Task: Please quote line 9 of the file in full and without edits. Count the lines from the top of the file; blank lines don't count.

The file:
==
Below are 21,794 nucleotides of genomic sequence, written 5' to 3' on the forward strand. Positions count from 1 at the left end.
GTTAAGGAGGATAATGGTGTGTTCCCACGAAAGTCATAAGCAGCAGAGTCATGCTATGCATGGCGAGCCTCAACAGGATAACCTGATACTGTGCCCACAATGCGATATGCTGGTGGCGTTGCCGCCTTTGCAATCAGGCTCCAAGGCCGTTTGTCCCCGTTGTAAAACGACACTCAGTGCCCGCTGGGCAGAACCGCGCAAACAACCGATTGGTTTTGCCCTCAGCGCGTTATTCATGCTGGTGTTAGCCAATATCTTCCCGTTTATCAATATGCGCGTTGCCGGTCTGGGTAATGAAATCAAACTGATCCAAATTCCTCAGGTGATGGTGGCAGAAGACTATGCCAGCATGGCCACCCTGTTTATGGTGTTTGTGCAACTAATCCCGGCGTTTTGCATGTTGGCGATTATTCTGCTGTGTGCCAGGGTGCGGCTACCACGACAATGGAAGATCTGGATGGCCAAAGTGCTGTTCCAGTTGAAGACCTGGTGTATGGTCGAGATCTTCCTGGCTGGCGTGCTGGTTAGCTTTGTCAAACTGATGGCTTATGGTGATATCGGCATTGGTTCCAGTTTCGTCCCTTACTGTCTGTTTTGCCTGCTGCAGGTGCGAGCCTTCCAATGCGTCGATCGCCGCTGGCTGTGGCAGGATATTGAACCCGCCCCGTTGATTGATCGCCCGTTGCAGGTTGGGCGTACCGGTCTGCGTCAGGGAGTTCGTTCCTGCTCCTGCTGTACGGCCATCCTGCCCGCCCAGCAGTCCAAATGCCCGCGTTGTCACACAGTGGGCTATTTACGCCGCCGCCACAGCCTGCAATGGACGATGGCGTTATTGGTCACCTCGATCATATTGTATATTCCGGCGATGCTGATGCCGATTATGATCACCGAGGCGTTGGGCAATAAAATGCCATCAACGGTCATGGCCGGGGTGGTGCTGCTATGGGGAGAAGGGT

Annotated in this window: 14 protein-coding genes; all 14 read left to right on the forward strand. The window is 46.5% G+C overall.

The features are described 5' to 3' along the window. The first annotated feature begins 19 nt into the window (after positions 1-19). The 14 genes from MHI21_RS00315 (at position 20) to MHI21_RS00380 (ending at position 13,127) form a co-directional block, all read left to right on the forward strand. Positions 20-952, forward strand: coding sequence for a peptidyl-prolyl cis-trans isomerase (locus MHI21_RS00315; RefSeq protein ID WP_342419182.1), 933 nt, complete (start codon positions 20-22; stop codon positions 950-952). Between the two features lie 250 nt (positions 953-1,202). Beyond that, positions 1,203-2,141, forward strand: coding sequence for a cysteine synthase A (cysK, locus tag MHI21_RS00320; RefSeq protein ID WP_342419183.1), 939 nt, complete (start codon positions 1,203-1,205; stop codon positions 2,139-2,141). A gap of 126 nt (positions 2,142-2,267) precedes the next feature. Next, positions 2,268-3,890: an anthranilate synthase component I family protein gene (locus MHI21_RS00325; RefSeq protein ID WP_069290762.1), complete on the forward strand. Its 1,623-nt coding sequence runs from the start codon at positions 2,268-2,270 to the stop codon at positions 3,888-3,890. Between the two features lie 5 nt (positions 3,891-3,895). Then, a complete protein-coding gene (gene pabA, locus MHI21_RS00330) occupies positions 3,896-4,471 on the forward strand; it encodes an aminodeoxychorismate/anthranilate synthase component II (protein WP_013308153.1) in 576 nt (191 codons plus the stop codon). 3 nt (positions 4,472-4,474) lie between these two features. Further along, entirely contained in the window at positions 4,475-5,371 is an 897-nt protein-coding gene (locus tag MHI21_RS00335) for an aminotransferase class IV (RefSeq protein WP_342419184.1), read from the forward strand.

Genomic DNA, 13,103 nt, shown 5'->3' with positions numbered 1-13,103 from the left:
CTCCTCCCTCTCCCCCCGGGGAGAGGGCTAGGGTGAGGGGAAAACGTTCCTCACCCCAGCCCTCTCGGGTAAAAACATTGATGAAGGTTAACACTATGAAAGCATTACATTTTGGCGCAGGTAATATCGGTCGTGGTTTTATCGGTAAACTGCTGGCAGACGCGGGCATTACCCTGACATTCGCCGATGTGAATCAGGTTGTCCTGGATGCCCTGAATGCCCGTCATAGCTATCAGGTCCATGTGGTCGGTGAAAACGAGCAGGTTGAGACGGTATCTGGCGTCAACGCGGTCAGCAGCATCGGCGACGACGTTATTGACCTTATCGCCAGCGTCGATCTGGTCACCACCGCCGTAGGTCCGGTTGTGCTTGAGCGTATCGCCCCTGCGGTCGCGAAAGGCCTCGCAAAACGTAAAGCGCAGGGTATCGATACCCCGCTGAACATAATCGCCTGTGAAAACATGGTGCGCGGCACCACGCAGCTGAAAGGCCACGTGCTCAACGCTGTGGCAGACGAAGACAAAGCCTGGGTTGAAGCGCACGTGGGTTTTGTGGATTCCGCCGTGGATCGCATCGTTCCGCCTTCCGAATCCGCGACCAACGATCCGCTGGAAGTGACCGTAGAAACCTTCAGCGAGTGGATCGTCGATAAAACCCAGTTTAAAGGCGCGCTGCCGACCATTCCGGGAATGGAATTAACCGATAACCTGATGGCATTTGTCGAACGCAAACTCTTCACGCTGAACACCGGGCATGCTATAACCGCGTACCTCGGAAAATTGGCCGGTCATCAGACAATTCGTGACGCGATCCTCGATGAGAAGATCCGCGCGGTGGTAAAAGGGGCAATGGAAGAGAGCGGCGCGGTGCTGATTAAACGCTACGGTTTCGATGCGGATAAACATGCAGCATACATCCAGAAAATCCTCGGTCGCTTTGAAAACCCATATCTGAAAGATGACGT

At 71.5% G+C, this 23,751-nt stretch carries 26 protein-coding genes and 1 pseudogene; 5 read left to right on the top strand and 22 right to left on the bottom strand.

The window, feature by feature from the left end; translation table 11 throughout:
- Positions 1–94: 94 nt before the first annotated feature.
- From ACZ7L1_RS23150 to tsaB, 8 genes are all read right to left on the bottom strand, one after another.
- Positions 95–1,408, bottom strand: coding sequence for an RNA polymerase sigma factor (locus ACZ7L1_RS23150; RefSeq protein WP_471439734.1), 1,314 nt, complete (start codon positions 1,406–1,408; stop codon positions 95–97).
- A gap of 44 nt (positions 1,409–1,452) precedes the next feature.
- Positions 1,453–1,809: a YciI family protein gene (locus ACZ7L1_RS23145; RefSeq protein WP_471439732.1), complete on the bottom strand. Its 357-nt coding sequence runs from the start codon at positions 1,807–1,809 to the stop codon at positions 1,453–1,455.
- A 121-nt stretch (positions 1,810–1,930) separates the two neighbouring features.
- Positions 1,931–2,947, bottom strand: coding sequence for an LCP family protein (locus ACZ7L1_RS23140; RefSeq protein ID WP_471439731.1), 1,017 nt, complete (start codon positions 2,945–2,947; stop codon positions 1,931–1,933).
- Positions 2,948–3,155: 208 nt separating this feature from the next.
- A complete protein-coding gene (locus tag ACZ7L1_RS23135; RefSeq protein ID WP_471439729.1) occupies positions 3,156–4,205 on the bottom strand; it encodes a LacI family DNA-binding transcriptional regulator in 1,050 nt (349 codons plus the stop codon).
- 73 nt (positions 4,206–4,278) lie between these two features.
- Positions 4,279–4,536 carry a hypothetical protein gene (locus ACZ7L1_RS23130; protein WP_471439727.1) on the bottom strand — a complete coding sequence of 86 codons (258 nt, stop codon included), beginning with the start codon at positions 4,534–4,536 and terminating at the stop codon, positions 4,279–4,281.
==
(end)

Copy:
- Positions 1–94: 94 nt before the first annotated feature.